Also, in contribution on the discussion of wilderness I found that in reading about the meadowlands, they are never considered good. On one hand they are wild which has the connotations of chaos, uncontrollably (like all the people that were determined to utilize it) and on the other hand they aren’t wild because they are imprinted on by people which has the connotation of waste (like all those who want to clean it). At least in this particular instance being wild or not has nothing to do with value because both are bad.
Personal Introduction: I am a zoology and environmental studies major from Ohio. I have recently gotten involved in the sustainability issues on campus like the sustainability plan. I also help with Earthdance Ohio, a super cool hippie event held every fall. I work in IS and for the alumni center.
- Start the student run energy reduction challenge from the sustainability plan
- Promote and work on the sustainability plan
- Work on the food collaboration proposal in the sustainability plan
- Get proposal for “life hacks” quarter credit courses
Current Environmental Topic:
Why is compressed natural gas not more popular?
Recently while in Columbus I saw a bus with a sign that it was run by compressed natural gas. Having little knowledge or experience of this fuel source, I investigated. Turns out it is super abundant, cheap, and safe plus it emits 90% less harmful emissions than traditional car fuel sources. Usually this fuel source is retrieved from natural gas deposits in the Earth however there are even sustainable ways of getting it since it is mostly just methane. One example is the gases that come off of manure or landfills. Sadly the US has yet to embrace this fuel source yet it seems other places globally have. At least in my experience, electric cars are the green model of vehicles in the US but electricity is produced by mostly non-renewable resources, some still harmful like coal burning. That isn’t very green especially compared to compressed natural gas. This source for vehicles may not be perfect but it seems a lot better to me. Here and Here are two links concerning compressed natural gas.
(Photo Of Me)
My name is Max Kerns, I am a senior here at Ohio Wesleyan. My major is Professional Geology. I have very much enjoyed my journey here and look forward to another exciting semester. I learn mostly from interaction with other students. If you ever want to discuss ideas or have a study session please let me know.
I have plans to get my degree and hopefully move out west to the Portland, Oregon area. I am still exploring ideas to what career I will be pursuing. I would like to do something in the field as I enjoy being out in nature working.
In my spare time, when I am not working at Son of Thurman and getting my education on, I enjoy getting out and exploring the world, from finding a special place to eat, locating unique landmarks, listening to music, and exploring virtual realms.
I am generally very laid back and easy to talk to. I also like to help others when I can. So if you need anything feel free to ask.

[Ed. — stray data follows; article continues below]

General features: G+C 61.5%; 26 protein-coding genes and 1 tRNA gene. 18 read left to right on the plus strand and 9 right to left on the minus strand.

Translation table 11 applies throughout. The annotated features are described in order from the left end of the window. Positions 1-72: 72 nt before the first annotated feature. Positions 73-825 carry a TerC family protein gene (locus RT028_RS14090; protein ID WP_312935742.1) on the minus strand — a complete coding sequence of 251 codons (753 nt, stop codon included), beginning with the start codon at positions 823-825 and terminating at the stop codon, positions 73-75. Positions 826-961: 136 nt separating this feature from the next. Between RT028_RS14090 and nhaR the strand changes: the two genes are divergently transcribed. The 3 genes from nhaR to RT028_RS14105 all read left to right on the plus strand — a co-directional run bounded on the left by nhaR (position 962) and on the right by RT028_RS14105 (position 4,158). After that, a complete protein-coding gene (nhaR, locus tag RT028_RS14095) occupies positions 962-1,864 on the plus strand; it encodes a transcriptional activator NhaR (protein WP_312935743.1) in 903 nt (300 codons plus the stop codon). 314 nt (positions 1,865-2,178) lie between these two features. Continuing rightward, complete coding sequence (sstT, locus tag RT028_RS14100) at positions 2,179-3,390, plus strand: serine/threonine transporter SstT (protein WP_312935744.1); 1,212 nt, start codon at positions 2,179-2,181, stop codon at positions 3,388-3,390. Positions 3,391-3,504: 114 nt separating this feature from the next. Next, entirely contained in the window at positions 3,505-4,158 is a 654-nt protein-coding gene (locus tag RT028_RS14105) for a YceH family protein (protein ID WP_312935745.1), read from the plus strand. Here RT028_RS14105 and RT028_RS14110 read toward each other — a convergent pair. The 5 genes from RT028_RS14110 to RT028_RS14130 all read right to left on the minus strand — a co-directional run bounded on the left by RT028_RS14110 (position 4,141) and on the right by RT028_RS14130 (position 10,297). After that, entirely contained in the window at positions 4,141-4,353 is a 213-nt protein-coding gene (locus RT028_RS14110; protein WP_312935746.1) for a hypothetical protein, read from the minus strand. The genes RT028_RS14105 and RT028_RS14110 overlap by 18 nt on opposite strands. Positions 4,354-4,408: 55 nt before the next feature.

Max Kerns (Phoenix)
I’m a senior geography major with a minor in Spanish. Within geography, I’m most interested in GIS/remote sensing. I’ve been working on a research project that studies the relationship between socioeconomic inequality and urban heat island intensity in Chicago. I currently plan on attending grad school next year and expanding this project. At OWU, I am involved in Phi Gamma Delta, and was on the men’s soccer team for four years.
I live in Champaign, Illinois, though I lived in Cape Town, Soth Africa until I was 14. I grew up surrounded by a diverse environment – mountains, oceans, beaches, indigenous plants, and now I live in the boring old midwest. As is much of this part of the world, the landscape of central Illinois is dominated by agriculture. In the case of Champaign, corn fields are the dominant surrounding feature. In the future, I hope to live somewhere slightly more exciting.
I am a junior, zoology and environmental science major, and studio art minor at OWU. I also attend Capital University for Army ROTC. I play soccer for OWU, and partake in long and triple jump on the Track team, although I am currently taking the year off from track. I have traveled with Dr. Anderson to the Amazon Rainforest, and will be traveling again with Dr. Gatz to the Serengeti.
I live in upstate New York, and black bears are common enough in my area to enjoy walking on the railings at my grandparents house, and they also have a pair of bald eagles the nest at the bottom of their hill. Anyways! I absolutely love the natural world and everything within it. I grew up watching the Jeff Corwin Experience, and The Crocodile instead of Sponge Bob and various other kids shows. I do however, have a rather “nerdy” family in that we watch Star Wars, Star Trek, The Lord of the Rings, and between all 10 of us grand kids know almost everything there is to know about the Marvel and DC Universe.
When it comes to my future plans..after graduation I will commission as a 2nd Lieutenant into the Army, and serve my term before hopefully going back to school for conservation biology. Ultimately doing work with rescuing, rehabilitating, and reinstating wild animals.